Massachusetts voters slammed anti-transgender policy in their state by voting “yes” on Question 3 on their Nov. 6 ballots, WBUR reports. The ballot question asked voters whether they wanted to uphold or repeal a two-year-old state law that protects transgender people in public spaces, says WBUR, such as bathrooms and locker rooms. If voters chose to repeal the law, transgender people would not be protected from discriminatory policies, giving them no recourse if forced to use facilities that correspond with the gender they were assigned at birth, rather than their correct gender, WBUR reports.
But thanks to the efforts of organizers, voters overwhelmingly rejected the transphobic measure, with 67 percent voting yes to keep those protections in place, says WBUR. According to Boston Magazine, this marks the first statewide victory for transgender protections. It’s a historic win for transgender rights, without a doubt. But for trans folks and allies, the fight is nowhere near over.
It was less than a month ago that The New York Times leaked a memo from the Trump administration that reportedly outlined plans to adopt a new legal definition of a person’s sex based “on a biological basis that is clear, grounded in science, objective and administrable.” This news was met with mass protests around the country, from transgender folks saying they #Won'tBeErased, to the scientific community, which decried the memo and the administration's views on gender as having no backing in science.
Soon after that, the Department of Justice filed a brief with the Supreme Court claiming that transgender people are not protected under Title VII of the 1964 Civil Rights Act, which “prohibits employment discrimination based on race, color, religion, sex and national origin,” NBC News reported. The brief claimed “sex” means biological sex, referring to a “physiological distinction between male and female,” and thus, according to the DOJ, Title VII does not apply to discrimination against a person based on gender identity, NBC News said.
In May 2018, the Bureau of Prisons in the Department of Justice reportedly adopted a policy of housing almost all transgender people in federal prison facilities according to their gender assigned at birth, according to the National Center for Transgender Equality. In fact, the NCTE has a whole list of human right violations in the form of federal legislation and policies enacted within the last year.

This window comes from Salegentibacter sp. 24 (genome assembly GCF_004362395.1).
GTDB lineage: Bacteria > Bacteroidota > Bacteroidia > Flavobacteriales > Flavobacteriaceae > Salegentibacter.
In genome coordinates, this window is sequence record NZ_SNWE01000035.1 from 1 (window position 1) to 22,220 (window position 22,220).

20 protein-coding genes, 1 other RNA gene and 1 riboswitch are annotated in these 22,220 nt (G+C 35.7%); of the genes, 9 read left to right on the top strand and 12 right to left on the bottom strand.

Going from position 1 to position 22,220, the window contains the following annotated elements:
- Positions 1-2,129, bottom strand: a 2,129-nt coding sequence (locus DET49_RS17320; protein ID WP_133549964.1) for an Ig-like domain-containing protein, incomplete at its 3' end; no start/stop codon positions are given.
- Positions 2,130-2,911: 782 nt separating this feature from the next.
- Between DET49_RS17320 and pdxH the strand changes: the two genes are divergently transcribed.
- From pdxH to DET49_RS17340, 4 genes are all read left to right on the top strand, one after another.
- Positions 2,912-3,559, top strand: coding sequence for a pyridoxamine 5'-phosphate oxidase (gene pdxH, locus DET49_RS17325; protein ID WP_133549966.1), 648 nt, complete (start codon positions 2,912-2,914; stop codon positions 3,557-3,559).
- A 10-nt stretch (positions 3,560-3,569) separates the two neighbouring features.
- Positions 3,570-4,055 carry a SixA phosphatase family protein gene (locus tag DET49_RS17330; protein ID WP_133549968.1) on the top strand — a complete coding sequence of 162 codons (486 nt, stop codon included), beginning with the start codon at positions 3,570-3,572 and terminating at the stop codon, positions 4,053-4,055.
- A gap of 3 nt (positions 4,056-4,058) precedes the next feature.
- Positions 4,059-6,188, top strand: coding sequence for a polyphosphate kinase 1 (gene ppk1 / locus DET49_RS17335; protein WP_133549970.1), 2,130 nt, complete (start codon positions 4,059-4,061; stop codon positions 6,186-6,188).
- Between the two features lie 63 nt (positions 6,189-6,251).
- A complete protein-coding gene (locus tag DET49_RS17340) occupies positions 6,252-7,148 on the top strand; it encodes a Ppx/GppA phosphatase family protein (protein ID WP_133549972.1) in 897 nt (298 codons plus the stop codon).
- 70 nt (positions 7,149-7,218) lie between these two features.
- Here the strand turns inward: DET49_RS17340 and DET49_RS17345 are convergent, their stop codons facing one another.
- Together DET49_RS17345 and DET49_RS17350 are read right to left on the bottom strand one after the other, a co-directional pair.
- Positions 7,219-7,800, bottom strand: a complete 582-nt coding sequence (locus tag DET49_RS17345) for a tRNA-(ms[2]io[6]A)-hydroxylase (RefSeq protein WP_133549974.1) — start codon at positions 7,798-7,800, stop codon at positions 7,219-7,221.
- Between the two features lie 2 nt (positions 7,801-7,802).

“The Trump-Pence Administration is continuing down a destructive path that will put transgender people at further risk of discrimination and violence,” Sarah Warbelow told NBC News.
So what happens now? First, we celebrate the victory in Massachusetts. If we don’t stop to take a breath and celebrate those hard-won battles, it can be really tough to keep going. Voters in Massachusetts showed bigots across the nation that this country will not stand for hate.
After you’ve taken the time you need to catch your breath, get ready. Transgender folks have been fighting for their rights — without the help of cisgender people — long before the battles today. But, regardless of your gender identity, transgender people across the country are going to need help to ensure they have access to the exact same rights as everyone else.
Follow organizations that support the transgender community to see how you might be able to help, such as The National Center for Transgender Equality, the Transgender Legal Defense & Education Fund, Trans Lifeline, the Transgender Law Center, and the Trevor Project. Spread awareness of bailout funds that support transgender people who have experienced incarceration. Some include the Tranzmission Prison Project, TGI Justice, and Lambda Legal's Transgender Immigrant Resources. You can either donate to them, volunteer for them, or signal boost their missions to let others know how important it is to support them when they can. Be vocal, but know when it's your turn to just sit back and hand the mic over to trans folks — and listen when they speak.
The situation in this country is going to keep getting dark before it gets bright again. But when in moments of disappointment, you can look back at how the people of Massachusetts voted early in the night to do the right thing as a beacon in times to come.